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More than a decade of failure to find disease-modifying treatments for Alzheimer’s dementia has driven the field back to finding better symptomatic treatments for behavioral symptoms of dementia, especially psychosis and agitation.
Previous studies have demonstrated that individuals with Internet gaming disorder (IGD) showed attentional bias toward gaming-related cues and exhibited impaired executive functions. The purpose of this study was to explore the alternations in related functional brain networks underlying attentional bias in IGD subjects.
Eighteen IGD subjects and 19 healthy controls (HC) were scanned with functional magnetic resonance imaging while they were performing an addiction Stroop task. Networks of functional connectivity were identified using group independent component analysis (ICA).
ICA identified 4 functional networks that showed differences between the 2 groups, which were related to the right executive control network and visual related networks in our study. Within the right executive control network, in contrast to controls, IGD subjects showed increased functional connectivity in the temporal gyrus and frontal gyrus, and reduced functional connectivity in the posterior cingulate cortex, temporal gyrus, and frontal gyrus.
These findings suggest that IGD is related to abnormal functional connectivity of the right executive control network, and may be described as addiction-related abnormally increased cognitive control processing and diminished response inhibition during an addiction Stroop task. The results suggest that IGD subjects show increased susceptibility towards gaming-related cues but weakened strength of inhibitory control.
Evidence suggests that skin picking disorder (SPD) could be a prevalent condition associated with comorbidity and psychosocial dysfunction. However, just a few studies have assessed the prevalence and correlates of SPD in samples from low- and middle-income countries. In addition, the impact of SPD on quality of life (QoL) dimension after multivariable adjustment to potential confounders remains unclear.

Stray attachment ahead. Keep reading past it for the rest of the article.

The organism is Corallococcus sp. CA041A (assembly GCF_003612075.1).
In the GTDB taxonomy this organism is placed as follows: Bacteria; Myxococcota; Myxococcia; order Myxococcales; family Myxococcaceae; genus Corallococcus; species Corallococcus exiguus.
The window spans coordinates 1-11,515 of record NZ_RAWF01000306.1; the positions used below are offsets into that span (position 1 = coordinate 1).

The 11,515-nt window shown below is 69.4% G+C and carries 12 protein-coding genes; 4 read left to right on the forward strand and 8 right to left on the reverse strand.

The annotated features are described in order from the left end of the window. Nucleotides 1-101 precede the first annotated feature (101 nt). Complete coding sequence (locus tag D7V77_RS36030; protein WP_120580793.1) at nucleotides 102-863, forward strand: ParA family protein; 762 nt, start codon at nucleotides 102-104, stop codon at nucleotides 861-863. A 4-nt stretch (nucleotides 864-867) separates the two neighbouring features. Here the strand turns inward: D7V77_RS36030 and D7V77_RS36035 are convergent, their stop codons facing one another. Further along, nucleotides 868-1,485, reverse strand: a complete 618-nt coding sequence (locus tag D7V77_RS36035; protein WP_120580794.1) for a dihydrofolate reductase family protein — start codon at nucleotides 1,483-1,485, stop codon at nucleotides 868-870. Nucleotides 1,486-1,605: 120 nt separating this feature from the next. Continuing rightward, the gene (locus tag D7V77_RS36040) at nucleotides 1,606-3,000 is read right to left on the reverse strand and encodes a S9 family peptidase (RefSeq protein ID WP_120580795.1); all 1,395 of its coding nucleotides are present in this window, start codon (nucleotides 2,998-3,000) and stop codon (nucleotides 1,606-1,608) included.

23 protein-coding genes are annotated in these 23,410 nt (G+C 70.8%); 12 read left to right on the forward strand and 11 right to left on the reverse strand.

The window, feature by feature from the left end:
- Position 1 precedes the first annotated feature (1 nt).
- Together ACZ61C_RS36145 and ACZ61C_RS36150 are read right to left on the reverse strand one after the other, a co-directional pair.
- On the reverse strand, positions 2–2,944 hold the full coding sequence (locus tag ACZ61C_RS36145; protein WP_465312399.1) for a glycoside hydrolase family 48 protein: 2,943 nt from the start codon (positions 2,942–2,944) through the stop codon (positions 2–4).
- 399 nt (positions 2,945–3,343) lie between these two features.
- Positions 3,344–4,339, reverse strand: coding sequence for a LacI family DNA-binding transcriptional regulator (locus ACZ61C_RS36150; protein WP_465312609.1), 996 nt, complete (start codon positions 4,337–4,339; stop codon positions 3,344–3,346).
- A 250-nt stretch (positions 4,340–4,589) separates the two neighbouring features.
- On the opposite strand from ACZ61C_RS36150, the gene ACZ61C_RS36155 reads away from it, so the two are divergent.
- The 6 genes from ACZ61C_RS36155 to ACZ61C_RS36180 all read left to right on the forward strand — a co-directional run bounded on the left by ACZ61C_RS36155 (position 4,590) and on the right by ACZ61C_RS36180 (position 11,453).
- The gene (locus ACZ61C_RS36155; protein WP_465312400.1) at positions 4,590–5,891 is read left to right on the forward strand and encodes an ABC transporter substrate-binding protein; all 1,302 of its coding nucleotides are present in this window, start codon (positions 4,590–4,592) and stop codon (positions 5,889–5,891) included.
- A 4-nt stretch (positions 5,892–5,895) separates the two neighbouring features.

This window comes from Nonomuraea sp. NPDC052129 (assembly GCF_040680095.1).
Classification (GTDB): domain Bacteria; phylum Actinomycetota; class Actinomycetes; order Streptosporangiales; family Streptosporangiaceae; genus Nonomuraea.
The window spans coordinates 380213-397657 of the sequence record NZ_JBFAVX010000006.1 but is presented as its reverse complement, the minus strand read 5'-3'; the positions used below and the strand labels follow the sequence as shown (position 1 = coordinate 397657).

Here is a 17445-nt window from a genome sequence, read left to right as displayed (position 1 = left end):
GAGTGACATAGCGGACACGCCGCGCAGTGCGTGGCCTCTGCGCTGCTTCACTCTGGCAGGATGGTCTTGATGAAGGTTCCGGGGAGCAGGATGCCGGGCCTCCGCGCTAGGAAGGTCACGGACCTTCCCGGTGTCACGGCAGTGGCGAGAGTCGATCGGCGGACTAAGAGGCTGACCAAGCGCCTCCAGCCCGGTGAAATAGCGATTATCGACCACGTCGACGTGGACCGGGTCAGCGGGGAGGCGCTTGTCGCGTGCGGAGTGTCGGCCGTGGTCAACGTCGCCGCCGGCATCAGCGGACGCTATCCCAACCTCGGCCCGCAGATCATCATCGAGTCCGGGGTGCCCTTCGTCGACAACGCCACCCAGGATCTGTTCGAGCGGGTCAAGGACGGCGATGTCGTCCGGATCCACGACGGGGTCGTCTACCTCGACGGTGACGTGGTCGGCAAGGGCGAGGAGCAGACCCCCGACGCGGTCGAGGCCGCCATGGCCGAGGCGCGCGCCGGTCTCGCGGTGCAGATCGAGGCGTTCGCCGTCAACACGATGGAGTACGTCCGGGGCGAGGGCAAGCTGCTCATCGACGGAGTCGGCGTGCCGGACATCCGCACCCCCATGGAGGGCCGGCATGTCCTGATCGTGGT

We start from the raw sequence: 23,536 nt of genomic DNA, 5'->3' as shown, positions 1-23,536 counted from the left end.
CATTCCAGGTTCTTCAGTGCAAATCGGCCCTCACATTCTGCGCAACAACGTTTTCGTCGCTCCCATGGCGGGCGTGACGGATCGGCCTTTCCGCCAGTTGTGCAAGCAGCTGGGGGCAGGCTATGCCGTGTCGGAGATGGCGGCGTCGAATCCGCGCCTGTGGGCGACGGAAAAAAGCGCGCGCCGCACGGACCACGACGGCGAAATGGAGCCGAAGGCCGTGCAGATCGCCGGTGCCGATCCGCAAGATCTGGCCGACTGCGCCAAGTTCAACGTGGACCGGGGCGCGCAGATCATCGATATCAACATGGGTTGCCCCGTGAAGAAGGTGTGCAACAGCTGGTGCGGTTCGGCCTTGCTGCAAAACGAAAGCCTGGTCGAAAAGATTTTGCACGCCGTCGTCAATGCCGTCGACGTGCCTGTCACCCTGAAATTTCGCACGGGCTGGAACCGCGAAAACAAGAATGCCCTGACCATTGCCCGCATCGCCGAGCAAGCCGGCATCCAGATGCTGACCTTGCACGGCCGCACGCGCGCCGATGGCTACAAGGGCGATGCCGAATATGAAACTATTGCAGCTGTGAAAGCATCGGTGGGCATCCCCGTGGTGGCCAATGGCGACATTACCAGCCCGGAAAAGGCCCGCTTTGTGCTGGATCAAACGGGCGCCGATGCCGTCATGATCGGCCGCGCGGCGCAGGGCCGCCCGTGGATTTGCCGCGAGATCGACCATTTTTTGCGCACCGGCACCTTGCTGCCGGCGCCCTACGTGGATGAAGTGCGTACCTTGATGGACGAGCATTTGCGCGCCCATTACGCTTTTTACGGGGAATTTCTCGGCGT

Data were obtained from a Brazilian anonymous Web-based research platform. Participants provided sociodemographic data and completed the modified Skin Picking–Stanford questionnaire, the Hypomania Checklist (HCL-32), the Patient Health Questionnaire-9 (PHQ-9), the Fagerström Test for Nicotine Dependence, Alcohol Use Disorder Identification Test (AUDIT), Symptom Checklist-90-Revised inventory (SCL-90R), early trauma inventory self report–short form, and the World Health Organization quality of life abbreviated scale (WHOQOL-Bref). Associations were adjusted to potential confounders through multivariable models.
For our survey, 7639 participants took part (71.3% females; age: 27.2±7.9 years). The prevalence of SPD was 3.4% (95% CI: 3.0–3.8%), with a female preponderance (P<0.001). In addition, SPD was associated with a positive screen for a major depressive episode, nicotine dependence, and alcohol dependence, as well as suicidal ideation. Physical and psychological QoL was significantly more impaired in participants with SPD compared to those without SPD, even after adjustment for comorbidity.
In this large sample, SPD was a prevalent condition associated with co-occurring depression, nicotine, and alcohol dependence. In addition, SPD was independently associated with impaired physical and psychological QoL. Public health efforts toward the early recognition and treatment of SPD are warranted.
To elucidate the mechanisms of how snack foods may induce non-homeostatic food intake, we used resting state functional magnetic resonance imaging (fMRI), as resting state networks can individually adapt to experience after short time exposures. In addition, we used graph theoretical analysis together with machine learning techniques (support vector machine) to identifying biomarkers that can categorize between high-caloric (potato chips) vs. low-caloric (zucchini) food stimulation.
Seventeen healthy human subjects with body mass index (BMI) 19 to 27 underwent 2 different fMRI sessions where an initial resting state scan was acquired, followed by visual presentation of different images of potato chips and zucchini. There was then a 5-minute pause to ingest food (day 1=potato chips, day 3=zucchini), followed by a second resting state scan. fMRI data were further analyzed using graph theory analysis and support vector machine techniques.